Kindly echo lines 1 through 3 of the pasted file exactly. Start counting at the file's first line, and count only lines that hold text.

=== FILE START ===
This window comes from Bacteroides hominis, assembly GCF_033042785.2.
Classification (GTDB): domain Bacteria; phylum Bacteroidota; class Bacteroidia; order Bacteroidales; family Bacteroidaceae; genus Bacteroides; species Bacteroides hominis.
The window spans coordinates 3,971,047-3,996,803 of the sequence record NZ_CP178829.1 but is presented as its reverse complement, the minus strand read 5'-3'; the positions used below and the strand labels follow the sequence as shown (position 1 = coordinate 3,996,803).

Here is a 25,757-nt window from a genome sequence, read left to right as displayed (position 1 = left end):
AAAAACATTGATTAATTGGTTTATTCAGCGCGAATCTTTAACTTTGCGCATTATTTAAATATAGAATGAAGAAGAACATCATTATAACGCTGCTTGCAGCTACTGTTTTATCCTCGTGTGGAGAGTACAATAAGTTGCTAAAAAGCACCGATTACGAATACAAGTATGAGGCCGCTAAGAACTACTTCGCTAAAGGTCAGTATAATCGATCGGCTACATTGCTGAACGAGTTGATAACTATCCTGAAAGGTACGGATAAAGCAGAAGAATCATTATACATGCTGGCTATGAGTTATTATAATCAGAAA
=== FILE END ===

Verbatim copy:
This window comes from Bacteroides hominis, assembly GCF_033042785.2.
Classification (GTDB): domain Bacteria; phylum Bacteroidota; class Bacteroidia; order Bacteroidales; family Bacteroidaceae; genus Bacteroides; species Bacteroides hominis.
The window spans coordinates 3,971,047-3,996,803 of the sequence record NZ_CP178829.1 but is presented as its reverse complement, the minus strand read 5'-3'; the positions used below and the strand labels follow the sequence as shown (position 1 = coordinate 3,996,803).